Where, I silently wondered while thumbing through a hiking guide, would be a good place to take a short, get-me-off-my butt hike to break up the drive home from Eugene to Klamath Falls.
As if reading my mind, my son-in-law Andy Hamilton asked, “Have you ever gone on the Goodman Creek Trail?”
Nope, I hadn’t.
For years, traveling between Eugene and Klamath Falls on Highway 58, I’d seen and passed the roadside parking area that serves as the Hardesty Mountain Trailhead. What I didn’t know is that there’s another option. Less than quarter-mile from the trailhead, the Goodman Creek Trail forks off from the Hardesty Trail, meandering and undulating through old growth forests and, at times, nearing or overlooking an arm of the Lookout Point Reservoir.
Part of my reluctance from pulling over at the Hardesty tailhead stemmed from reading William Sullivan’s “100 Hikes in the Central Oregon Cascades.” In it he describes the “arduous” 5-mile, 4,000-foot elevation gain hike up Hardesty as not particularly satisfying, one that ends at an abandoned lookout where overgrown trees prevent any looking out. That translates to a 10-mile roundtrip, an outing that would likely require five or more hours.
And there was added incentive for hiking Goodman Creek. Andy had been part of a volunteer trail crew that a day earlier had cleared the trail of fallen trees and other obstacles for its first two-plus miles, the distance to its waterfall and a creek-crossing bridge.
It seemed a no-brainer, and it proved even better than promised.
From the roadside parking area the trail immediately drops into an old-growth Douglas fir forest. As promised, the Goodman Creek Trail begins less than a quarter-mile away, angling and meandering through lush forests. It’s an up and down trail, with stretches of some brief uphills followed by dipsy downhills. The elevation gain is minimal, only about 500 feet from the trailhead to the creek-crossing log bridge, but the variations increase the actual gain.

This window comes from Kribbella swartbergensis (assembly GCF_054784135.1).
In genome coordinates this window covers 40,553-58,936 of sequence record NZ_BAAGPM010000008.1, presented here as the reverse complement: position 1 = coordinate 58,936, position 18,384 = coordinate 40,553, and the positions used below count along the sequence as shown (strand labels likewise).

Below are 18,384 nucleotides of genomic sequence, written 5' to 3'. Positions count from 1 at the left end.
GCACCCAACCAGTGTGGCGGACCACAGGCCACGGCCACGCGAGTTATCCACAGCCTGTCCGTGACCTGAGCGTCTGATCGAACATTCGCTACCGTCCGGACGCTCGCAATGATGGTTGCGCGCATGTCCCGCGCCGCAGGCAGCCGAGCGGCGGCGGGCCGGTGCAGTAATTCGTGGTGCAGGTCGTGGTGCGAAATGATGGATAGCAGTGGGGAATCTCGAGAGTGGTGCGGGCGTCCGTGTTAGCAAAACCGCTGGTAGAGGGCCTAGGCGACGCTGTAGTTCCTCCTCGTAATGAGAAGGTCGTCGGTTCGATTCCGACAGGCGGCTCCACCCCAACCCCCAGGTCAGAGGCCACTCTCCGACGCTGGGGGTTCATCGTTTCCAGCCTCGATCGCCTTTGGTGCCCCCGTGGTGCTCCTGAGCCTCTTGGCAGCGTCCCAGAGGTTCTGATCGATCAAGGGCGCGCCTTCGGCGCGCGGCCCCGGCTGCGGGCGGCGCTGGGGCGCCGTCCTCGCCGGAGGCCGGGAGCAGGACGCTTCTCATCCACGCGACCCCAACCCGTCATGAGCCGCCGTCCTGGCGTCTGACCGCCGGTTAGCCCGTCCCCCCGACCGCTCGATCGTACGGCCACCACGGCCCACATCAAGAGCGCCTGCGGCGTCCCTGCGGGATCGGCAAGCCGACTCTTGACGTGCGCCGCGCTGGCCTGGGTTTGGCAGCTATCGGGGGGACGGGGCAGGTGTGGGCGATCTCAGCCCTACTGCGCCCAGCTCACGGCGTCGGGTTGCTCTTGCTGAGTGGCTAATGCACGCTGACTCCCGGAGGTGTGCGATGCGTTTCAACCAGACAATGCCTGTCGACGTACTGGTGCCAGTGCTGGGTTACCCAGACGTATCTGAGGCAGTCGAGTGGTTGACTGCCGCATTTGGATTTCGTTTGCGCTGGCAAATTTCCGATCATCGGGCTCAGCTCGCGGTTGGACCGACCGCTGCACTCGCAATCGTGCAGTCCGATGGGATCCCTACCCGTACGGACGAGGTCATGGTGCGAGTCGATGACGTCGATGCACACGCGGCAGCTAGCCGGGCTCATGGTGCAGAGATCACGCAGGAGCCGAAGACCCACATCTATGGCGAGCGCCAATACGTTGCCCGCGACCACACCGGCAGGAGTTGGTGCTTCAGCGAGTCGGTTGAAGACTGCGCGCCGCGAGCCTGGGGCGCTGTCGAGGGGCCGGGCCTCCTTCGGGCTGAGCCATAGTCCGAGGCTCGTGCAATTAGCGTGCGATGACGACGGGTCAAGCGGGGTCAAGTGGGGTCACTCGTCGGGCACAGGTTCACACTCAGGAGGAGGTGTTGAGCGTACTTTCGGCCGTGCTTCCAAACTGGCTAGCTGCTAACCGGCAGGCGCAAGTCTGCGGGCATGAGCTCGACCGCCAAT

Along the way, forest openings offered views of the reservoir and forests. Later, after doubling back, other hikers who made later starts touted the Goodman Creek as their long-time favorite trail, saying it’s become even more enjoyable because of selective logging that’s expanded what were peek-a-boo views to more expansive panoramas.
Even though it’s a small waterfall, it was heard before being seen. An unmarked but well-used side trail passes through a campsite to a spot that drops to the waterfall and creek. On hot summer days its rock-enclosed pool is touted as a place for a refreshing dip or swim. Back on the main trail, it’s only another few hundred yards to the log footbridge and a pebbly beach, reportedly a favorite spot for picnickers or, especially for people with children, turn-around.
The Goodman trail continues across the bridge, passing stands of moss-covered trees alongside the mostly unseen creek often shielded by skunk cabbage. It’s a pleasant, nearly level hike that reportedly goes about 1-1/4 miles until intersecting a gravel road. “Reportedly” because less than mile from the waterfalls a series of hulking, fallen trees blocked the way. Instead of testing my pole vaulting skills, and wanting to get back on the road, I doubled back.
According to Willamette National Forest’s Recreation Opportunity Guide, the Goodman Trail crosses the gravel road, Forest Road 5833, and continues on, passing the Ash Swale Shelter, crossing Eagles Rest Road and, about 4-1/2 miles from the waterfall, tops out at Eagles Nest, 3,022-foot peak that’s about a 2,000-foot elevation gain from the trailhead.
While making the return trip to the parking area, the trail I’d had to myself came alive with hikers — some carrying young children, others accompanied by scampering kids, and many with the family dog — happily making their way to the waterfall and bridge.
Back in the car I thanked Andy for his suggestion. No butts about it, the Goodman Creek Trail is a delight.